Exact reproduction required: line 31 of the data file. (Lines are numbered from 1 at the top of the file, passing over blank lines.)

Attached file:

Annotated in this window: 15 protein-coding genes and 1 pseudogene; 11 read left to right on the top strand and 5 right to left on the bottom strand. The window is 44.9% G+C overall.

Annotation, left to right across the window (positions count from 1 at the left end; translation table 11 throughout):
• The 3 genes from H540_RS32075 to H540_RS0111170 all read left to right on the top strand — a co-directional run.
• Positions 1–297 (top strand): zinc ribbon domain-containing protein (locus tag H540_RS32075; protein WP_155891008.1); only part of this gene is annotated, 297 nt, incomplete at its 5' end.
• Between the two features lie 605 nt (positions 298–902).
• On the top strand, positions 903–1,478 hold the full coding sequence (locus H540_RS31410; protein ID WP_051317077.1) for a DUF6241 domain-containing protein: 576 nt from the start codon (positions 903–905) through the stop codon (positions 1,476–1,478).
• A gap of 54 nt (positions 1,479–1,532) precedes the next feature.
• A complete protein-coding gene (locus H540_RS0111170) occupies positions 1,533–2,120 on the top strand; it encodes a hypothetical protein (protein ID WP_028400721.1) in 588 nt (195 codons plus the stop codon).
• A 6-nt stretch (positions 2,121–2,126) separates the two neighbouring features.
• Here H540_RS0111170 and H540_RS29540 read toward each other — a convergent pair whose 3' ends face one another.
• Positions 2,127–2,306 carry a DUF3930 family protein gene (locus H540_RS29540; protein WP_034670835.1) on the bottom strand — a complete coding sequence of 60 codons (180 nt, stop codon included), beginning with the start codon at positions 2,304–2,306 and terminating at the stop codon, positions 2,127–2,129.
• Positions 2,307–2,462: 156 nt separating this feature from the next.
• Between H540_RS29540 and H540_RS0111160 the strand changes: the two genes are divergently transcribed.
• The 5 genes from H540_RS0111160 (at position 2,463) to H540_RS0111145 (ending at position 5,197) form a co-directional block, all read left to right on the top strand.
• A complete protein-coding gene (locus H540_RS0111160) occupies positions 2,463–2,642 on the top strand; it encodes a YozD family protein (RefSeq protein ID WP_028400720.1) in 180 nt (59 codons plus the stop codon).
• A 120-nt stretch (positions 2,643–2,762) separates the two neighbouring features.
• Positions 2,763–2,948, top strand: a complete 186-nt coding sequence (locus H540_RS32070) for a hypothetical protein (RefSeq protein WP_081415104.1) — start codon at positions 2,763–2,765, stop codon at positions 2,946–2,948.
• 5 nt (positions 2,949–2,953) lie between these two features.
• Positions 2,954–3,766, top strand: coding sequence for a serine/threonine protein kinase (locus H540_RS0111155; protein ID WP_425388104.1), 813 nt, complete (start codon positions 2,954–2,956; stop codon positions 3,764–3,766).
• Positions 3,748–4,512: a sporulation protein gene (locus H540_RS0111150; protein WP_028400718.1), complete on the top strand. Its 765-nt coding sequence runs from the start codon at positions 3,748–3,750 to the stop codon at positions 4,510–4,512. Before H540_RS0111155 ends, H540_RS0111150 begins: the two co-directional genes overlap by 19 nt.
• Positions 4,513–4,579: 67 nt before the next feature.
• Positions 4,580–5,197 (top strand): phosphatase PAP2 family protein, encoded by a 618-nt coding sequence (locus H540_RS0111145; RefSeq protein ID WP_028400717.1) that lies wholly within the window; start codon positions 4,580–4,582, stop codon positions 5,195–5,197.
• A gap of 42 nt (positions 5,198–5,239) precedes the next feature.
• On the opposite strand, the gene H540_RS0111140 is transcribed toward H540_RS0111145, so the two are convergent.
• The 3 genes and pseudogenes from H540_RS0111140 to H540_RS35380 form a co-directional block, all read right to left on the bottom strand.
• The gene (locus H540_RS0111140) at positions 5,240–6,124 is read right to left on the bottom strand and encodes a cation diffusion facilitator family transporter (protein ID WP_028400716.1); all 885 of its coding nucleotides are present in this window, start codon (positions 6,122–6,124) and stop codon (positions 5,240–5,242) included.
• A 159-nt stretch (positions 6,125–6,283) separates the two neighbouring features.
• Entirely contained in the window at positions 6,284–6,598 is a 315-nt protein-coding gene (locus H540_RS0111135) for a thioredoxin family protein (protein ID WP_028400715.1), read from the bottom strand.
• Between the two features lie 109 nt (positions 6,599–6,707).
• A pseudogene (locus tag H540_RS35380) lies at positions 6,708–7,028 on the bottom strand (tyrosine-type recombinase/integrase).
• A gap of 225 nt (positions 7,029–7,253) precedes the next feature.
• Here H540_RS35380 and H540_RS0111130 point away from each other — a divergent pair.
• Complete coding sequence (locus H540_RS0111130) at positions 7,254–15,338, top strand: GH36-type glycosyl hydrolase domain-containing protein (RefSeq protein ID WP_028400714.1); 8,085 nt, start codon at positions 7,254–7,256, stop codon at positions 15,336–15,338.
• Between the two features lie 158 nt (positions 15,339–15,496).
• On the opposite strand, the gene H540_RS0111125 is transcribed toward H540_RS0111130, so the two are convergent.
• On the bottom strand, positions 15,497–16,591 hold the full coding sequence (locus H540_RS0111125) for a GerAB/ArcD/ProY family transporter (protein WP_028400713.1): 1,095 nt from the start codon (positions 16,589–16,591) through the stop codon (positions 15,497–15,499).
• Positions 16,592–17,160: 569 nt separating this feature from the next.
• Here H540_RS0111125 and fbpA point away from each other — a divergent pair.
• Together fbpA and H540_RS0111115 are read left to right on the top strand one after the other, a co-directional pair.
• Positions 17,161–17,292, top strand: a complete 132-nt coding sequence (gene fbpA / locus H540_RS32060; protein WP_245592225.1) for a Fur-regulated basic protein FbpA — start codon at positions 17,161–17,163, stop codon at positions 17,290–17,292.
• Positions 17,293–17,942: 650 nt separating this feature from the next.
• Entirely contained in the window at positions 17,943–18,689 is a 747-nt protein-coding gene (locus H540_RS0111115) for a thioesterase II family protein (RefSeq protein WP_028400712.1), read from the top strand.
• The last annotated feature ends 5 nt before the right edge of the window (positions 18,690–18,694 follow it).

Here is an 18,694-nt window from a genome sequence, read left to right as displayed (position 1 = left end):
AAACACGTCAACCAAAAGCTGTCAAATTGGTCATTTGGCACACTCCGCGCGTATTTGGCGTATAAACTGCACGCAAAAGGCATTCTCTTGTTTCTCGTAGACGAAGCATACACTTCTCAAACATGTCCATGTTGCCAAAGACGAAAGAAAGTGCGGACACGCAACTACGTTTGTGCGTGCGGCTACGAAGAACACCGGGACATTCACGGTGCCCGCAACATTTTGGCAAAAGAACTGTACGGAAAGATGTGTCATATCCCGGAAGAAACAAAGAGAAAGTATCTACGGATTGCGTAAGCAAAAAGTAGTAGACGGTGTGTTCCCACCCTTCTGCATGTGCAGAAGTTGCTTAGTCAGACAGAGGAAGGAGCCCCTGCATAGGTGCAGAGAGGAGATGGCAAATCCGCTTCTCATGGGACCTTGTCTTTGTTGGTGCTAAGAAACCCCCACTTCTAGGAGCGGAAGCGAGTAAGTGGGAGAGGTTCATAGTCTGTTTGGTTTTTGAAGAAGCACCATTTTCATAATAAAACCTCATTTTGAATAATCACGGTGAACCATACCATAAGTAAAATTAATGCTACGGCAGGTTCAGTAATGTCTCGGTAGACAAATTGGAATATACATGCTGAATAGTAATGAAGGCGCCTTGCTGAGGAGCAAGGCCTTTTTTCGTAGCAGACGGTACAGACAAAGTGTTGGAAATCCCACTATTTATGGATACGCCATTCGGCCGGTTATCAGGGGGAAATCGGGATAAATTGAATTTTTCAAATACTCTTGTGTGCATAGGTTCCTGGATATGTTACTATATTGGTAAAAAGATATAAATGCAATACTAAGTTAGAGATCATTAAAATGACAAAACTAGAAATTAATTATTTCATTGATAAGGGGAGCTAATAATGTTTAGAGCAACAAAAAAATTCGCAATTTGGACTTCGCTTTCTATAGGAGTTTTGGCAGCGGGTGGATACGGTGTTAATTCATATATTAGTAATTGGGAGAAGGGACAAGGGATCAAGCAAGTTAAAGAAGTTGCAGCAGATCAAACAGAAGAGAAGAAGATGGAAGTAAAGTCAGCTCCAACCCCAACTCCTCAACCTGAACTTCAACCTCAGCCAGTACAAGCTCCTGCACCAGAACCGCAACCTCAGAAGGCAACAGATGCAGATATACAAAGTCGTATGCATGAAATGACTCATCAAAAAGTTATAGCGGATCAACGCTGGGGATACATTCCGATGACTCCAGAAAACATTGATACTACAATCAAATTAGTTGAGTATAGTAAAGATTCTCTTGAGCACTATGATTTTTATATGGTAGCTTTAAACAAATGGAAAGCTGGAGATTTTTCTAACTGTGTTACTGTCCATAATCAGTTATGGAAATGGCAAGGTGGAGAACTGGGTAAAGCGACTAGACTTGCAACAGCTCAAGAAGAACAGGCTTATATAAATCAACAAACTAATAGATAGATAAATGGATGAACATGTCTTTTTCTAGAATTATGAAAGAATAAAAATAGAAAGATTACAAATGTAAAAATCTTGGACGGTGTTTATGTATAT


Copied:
• A gap of 225 nt (positions 7,029–7,253) precedes the next feature.